Our Endless Numbered days. Claire Fuller

I have just finished reading this book for my work reading group. Judging a book by its cover, it looked like the sort of novel I might pick up for myself anyway, leisure permitting. It turned out rather murkier than my initial assumption – here’s what I thought of Our Endless Numbered Days.

It is a really, really dark novel about a child who is left in the care of her father, a volatile fantasist and liar who takes her to a remote hut for a ‘holiday’ that lasts some nine years. Peggy grows up believing that she and her father are the only people left alive in the world. To match the dark fairytale of her life, Peggy is also known as Punzel or Rapunzel.

This all sounds unremittingly grim and the book certainly contains horror and misery. Yet there is some real beauty in the writing, and compassion for Peggy as she struggles with near-drowning, near-starvation, and other horrifying situations. Claire Fuller explores how Peggy survives a world where she has no agency and which only contains her unstable father and herself – and, perhaps, a man called Reuben.

Each chapter, each season and year of Peggy’s childhood and adolescence in isolation, each episode of her father’s moods or strangeness, adds layer upon layer of meaning and menace to the book – I don’t quite see why people were shocked by the final few pages of the novel as these themes were all signposted by the writer. We also know very early on in the novel that Peggy gets home to England. So this novel is not compulsive reading because of surprising twists and turns or ‘what happens next?’, but rather because it is a compelling tale of survival, damage and endurance: how does she endure and what is the price paid for survival?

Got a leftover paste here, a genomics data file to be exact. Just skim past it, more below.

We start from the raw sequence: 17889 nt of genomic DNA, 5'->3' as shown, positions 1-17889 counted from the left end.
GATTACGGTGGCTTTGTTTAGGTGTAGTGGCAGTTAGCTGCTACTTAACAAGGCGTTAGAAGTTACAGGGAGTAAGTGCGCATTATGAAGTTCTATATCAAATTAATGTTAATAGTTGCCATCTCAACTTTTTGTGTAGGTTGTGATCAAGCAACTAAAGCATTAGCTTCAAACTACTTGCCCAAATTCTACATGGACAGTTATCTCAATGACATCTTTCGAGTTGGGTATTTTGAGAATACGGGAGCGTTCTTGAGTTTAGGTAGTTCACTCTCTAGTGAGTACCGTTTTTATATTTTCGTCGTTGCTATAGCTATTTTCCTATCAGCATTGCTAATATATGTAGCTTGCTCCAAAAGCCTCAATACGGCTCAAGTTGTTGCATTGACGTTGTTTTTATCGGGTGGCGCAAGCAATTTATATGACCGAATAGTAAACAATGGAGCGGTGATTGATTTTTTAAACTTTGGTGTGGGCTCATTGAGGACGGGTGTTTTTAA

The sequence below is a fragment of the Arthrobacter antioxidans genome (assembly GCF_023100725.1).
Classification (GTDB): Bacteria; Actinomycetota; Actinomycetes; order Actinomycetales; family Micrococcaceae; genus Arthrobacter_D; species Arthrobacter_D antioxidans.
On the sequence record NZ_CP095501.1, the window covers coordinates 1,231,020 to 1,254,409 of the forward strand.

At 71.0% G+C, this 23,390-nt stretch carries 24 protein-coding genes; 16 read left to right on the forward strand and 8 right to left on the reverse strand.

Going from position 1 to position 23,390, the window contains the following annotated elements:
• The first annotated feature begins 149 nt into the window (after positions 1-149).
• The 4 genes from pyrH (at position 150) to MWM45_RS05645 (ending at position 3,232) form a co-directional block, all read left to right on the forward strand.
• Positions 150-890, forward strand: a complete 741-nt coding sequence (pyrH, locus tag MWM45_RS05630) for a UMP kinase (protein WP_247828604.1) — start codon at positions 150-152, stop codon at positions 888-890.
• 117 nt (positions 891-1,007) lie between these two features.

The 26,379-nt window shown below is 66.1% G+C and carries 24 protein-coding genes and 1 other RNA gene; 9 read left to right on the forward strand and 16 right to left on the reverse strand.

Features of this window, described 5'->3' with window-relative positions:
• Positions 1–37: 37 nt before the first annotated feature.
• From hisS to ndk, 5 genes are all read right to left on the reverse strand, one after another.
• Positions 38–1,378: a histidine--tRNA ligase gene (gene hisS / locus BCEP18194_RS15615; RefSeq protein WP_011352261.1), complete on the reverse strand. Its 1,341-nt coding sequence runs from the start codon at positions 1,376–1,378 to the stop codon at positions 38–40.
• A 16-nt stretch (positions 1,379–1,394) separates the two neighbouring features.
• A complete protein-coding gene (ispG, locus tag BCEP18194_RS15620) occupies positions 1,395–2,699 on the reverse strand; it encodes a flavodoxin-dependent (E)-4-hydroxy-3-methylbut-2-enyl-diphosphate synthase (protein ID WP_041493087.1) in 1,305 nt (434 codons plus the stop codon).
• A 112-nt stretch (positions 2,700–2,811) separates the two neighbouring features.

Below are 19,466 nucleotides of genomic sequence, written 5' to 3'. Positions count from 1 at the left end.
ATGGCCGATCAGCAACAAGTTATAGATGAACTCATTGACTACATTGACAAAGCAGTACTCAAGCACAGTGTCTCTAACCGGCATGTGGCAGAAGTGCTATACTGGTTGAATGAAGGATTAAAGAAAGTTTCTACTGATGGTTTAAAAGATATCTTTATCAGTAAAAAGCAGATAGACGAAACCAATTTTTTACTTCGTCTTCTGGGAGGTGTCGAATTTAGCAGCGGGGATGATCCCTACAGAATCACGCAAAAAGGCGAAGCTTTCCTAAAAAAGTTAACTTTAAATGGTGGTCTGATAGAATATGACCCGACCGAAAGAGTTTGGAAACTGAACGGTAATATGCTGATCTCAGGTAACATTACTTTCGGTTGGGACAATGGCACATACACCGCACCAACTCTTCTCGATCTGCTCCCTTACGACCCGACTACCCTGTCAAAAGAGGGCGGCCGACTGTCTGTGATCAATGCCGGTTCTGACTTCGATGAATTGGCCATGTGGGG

Our Endless Numbered Days is not for the faint-hearted but I found it to be a gripping read and a timeless dark fairytale. I give this novel 4 stars.

‘We’re not going to live by somebody else’s rules of hours and minutes any more,’ he said. ‘When to get up, when to go to church, when to go to work.’

I couldn’t remember my father ever going to church, or even to work.

‘Dates only make us aware how numbered our days are, how much closer to death we are for each one we cross off. From now on, Punzel, we’re going to live by the sun and the seasons.’ He picked me up and spun me around, laughing. ‘Our days will be endless.’


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